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Star Trek – The Lights of Zetar (Review)

This July and August, we’re celebrating the release of Star Trek Beyond by taking a look back at the third season of the original Star Trek. Check back every Monday, Wednesday and Friday for the latest update.

The Lights of Zetar is another third season ghost story.

The third season of Star Trek is populated with these weird stories about long-dead souls refusing to pass on. There is Kirk’s haunting of the Enterprise in The Tholian Web, the dead world of Scalos in Wink of an Eye, the replicas of the long-dead Losira in That Which Survives, the title character in Requiem for Methuselah, the escapes into the past in All Our Yesterdays. It is almost as though the third season is working through its anxieties, a season television trapped between two cancellations.

Flash of inspiration.

Flash of inspiration.

The Light of Zetar features yet more death and destruction. The mangled bodies inside the Memory Alpha facility, contorted over the furniture. The lone survivor, screaming in agony. The eponymous spectral apparition that “cannot be a phenomenon of nature.” The inhabitants of Zetar, rendered non-corporeal through the destruction of their world, refusing to acknowledge that they have truly been dead for thousands upon thousands years. The argument that Mira Romaine must sacrifice herself so that the Zetar might live.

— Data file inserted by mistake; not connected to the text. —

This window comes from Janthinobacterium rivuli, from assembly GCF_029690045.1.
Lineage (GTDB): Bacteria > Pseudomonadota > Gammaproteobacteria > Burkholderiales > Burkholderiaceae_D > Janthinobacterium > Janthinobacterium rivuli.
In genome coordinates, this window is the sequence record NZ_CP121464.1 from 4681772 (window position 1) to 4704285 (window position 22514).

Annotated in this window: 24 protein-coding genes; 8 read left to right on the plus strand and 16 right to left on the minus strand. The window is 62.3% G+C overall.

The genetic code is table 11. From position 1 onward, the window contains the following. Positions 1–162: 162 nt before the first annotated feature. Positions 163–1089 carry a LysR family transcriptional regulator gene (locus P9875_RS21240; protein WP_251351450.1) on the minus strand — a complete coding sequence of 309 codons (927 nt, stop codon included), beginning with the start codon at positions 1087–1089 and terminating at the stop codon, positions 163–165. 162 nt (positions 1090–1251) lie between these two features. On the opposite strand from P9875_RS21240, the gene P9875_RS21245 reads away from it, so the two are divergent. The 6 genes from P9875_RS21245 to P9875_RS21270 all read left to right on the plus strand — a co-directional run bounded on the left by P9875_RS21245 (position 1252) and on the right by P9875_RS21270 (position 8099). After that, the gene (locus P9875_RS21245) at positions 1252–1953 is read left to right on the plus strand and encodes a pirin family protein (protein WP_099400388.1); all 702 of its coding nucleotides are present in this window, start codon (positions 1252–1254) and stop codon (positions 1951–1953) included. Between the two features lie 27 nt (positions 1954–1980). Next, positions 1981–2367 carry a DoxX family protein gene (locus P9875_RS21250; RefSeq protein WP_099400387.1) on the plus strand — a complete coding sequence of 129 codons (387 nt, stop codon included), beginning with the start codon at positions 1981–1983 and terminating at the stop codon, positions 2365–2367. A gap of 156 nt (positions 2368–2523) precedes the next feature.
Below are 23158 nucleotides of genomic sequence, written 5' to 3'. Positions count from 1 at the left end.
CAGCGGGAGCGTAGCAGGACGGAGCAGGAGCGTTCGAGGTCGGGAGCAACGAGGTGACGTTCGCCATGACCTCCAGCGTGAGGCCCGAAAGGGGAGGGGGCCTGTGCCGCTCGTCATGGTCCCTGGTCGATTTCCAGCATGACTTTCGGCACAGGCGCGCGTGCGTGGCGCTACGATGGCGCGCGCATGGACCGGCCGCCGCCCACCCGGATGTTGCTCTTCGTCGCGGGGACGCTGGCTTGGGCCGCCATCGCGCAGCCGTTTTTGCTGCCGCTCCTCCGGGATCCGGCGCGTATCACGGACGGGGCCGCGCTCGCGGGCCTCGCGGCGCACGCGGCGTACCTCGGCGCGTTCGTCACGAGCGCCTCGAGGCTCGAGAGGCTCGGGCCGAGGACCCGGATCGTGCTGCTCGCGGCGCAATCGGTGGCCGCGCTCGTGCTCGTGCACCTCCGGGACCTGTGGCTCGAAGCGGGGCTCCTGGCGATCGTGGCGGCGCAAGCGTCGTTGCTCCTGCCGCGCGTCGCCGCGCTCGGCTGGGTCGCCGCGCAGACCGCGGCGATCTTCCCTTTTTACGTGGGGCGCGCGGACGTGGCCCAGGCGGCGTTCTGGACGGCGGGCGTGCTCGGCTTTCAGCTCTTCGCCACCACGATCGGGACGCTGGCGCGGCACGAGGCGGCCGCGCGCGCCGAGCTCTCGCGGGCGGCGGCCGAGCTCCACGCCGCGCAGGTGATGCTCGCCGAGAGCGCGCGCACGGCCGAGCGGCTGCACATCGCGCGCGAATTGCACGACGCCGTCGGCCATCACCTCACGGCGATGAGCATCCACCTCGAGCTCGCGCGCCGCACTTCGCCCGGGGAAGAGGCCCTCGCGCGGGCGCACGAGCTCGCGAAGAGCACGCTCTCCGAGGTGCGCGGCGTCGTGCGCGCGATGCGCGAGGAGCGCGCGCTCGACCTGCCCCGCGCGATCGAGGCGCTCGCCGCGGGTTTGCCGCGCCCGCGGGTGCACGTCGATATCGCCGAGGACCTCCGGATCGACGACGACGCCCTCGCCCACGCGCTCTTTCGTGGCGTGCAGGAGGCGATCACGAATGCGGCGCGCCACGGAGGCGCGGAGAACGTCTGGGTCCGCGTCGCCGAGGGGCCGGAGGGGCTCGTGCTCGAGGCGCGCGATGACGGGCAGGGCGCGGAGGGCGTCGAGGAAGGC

More than a ghost story, The Lights of Zetar is an exorcism story.

More like Memory Omega.

More like Memory Omega.

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Star Trek – By Any Other Name (Review)

The first Star Trek pilot, The Cage, was produced in 1964. To celebrate its fiftieth anniversary, this December we are reviewing the second season of the original Star Trek show. You can check out our first season reviews here. Check back daily for the latest review.

By Any Other Name is very much a stock episode of Star Trek. It hits on all manner of familiar themes and ideas. It’s a story about powerful aliens who seem to overpower the crew, only to be outmanoeuvred themselves. It is about the Enterprise literally going where no human has gone before. It is about how humans are undeniably and incomparably special – about how becoming human opens up the aliens to a world of sense and experience.

However, By Any Other Name never really has anything particularly insightful to say about any of this stuff. The script to the episode is a mess, despite the best efforts of D.C. Fontana to develop the character beats. For a show based around such core Star Trek concepts and storytelling devices, By Any Other Name is surprisingly all over the place, with a wildly dissonant tone and a sense that the script was desperately padded in order to extend it out to the requisite fifty minutes.